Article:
Doing it for our Elders

From Monday 3 July, Calvary Mater Newcastle staff donned their commemorative pins with pride, to mark National NAIDOC Week.

Each year, celebrations take place across the country to acknowledge the history, culture and achievements of Aboriginal and Torres Strait Islander people. This year at the Mater was no different, with a jam-packed schedule of activities taking place both on and off campus.

A great turn-out of staff and friends of the Mater attended the Hunter’s official launch at Civic Park. Following the opening ceremony, Aboriginal Hospital Liaison Officer, Margaret Whitson, led the group on the long march into the foreshore, flying the Mater flag.

“It was a wonderful day to spend with colleagues and community, bringing together culture,” Margaret said.

Back at the hospital, proud Worimi man Leigh Ridgeway, led staff in an Acknowledgement of Country and talked through the meaning of NAIDOC Week. Leigh spoke passionately about the importance of knowing your true self and the integral role this plays in belonging, and – in a nod to this year’s theme ‘For our Elders’ – talked about the importance of such figures in families and communities.

Mater Patient Experience Officer, Jenny Metcalfe, attended alongside her family – who are proud Gomeroi people – including her mother and Elder Doreen and sister Aunty Trish. Generously sharing her own experiences, Aunty Trish spoke to the wider staff group.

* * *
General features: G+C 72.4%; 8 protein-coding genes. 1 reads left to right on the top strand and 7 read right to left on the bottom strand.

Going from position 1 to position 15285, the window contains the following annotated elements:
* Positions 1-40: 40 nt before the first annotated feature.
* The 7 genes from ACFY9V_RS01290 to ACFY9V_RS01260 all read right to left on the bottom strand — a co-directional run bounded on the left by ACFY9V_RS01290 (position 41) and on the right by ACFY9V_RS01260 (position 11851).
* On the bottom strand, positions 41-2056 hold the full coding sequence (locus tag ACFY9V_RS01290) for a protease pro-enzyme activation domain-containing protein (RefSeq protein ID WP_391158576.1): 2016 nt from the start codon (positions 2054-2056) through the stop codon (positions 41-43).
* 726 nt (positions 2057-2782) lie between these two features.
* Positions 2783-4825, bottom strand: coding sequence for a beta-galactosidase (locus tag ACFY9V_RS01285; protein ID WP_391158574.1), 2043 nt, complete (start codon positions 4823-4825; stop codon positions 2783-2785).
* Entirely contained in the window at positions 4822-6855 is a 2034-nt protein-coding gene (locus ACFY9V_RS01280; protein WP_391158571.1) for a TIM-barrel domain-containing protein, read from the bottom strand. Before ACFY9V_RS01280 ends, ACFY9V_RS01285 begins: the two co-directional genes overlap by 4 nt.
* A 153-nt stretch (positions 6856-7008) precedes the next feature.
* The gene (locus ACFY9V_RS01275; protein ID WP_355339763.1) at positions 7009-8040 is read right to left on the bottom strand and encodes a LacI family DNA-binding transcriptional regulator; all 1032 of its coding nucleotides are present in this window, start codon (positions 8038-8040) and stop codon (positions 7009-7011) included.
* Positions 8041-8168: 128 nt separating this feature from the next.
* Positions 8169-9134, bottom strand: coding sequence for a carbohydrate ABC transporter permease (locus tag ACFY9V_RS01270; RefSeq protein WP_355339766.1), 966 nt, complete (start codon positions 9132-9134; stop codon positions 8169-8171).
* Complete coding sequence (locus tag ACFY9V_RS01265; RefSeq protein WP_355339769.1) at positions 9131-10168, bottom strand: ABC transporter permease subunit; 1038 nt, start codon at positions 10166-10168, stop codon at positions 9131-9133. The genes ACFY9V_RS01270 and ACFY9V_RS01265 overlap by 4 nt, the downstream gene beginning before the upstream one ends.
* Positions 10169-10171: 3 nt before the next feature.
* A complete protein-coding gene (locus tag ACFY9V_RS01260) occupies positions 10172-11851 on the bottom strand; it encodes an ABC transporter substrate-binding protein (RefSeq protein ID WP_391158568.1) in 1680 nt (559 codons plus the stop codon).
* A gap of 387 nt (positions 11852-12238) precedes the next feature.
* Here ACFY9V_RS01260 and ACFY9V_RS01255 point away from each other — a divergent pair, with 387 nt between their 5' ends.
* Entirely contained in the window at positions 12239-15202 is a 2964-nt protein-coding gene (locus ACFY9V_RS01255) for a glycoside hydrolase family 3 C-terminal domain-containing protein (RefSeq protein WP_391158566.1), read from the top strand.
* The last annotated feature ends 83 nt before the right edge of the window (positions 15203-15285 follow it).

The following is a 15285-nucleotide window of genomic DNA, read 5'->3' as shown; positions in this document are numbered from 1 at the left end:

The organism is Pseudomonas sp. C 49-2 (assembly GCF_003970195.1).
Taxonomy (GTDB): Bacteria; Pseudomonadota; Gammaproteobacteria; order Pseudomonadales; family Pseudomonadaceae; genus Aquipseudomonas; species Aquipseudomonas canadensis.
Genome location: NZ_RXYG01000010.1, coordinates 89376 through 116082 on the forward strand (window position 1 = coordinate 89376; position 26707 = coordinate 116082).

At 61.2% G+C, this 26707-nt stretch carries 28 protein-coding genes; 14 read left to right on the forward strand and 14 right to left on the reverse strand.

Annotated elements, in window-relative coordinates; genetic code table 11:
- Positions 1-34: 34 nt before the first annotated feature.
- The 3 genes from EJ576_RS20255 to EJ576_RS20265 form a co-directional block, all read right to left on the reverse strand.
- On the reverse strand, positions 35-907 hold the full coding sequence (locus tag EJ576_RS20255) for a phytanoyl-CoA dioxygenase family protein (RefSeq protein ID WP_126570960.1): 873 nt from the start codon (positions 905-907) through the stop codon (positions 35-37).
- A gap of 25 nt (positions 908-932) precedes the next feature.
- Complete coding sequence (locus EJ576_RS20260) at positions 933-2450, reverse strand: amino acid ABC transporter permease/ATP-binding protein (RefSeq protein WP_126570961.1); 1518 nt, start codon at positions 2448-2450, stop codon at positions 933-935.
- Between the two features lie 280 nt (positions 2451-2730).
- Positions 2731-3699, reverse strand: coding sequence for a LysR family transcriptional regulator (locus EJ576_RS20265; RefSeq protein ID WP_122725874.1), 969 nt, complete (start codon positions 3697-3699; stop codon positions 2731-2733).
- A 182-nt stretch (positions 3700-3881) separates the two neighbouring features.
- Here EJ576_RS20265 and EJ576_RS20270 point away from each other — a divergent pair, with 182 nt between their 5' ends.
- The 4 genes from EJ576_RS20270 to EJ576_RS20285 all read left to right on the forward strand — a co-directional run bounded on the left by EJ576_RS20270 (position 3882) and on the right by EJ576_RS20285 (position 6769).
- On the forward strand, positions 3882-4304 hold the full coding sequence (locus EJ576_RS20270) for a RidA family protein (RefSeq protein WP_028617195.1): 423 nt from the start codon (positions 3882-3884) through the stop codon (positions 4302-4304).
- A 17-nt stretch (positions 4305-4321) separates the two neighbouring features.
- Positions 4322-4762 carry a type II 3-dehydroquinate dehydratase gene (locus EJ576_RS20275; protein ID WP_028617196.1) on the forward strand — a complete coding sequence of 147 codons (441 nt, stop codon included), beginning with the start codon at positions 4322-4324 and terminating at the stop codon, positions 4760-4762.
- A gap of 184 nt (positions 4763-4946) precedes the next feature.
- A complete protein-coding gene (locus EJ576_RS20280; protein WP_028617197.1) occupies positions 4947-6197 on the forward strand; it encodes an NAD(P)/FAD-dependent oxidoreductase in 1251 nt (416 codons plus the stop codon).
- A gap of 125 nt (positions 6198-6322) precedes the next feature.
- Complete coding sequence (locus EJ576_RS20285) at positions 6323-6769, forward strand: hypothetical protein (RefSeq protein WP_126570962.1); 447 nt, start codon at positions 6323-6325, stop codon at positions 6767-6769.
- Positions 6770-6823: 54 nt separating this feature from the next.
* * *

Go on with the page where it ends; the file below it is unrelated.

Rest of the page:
Closing formalities with a smoking ceremony, Leigh walked from the Ward 4B courtyard around the outside of the hospital, in traditional dress with burning gum to cleanse the area.

Linda and Ray from local food business ‘OzTukka’ fed the masses with scones, native jam and cream, and were on hand to provide education about native Australian bush foods.

Palliative Care Aboriginal Health Coordinator, Julieanne Rose, and Director of Palliative Care, Dr Rachel Hughes, also honoured NAIDOC Week at the monthly staff Grand Rounds. The pair highlighted the Miromullia Project (continue to take care of, Awabakal language), which looks at co-designing Palliative and End of Life Care with the Newcastle Aboriginal and Torres Strait Islander community.

Hunter New England Aboriginal Health Workers Thomas Croft, Preston Connors and Lili Holmes, showcased their incredible talents of dot painting, drawing, weaving and other crafts on-site, while Margaret Whitson led yarning time with staff and community members who were interested in learning more.

“Thank you to the social work team and Mater staff for their support and participation throughout the week. The social work team reported that they loved their weaving session and the opportunity this provided for cultural expression and learning through yearning,” Margaret said.

Thanks to the commitment of Margaret and her team, NAIDOC Week celebrations at the Mater were a great success. In line with the 2023 theme, the activities honoured that across every generation, Elders have played, and continue to play, incredibly important roles.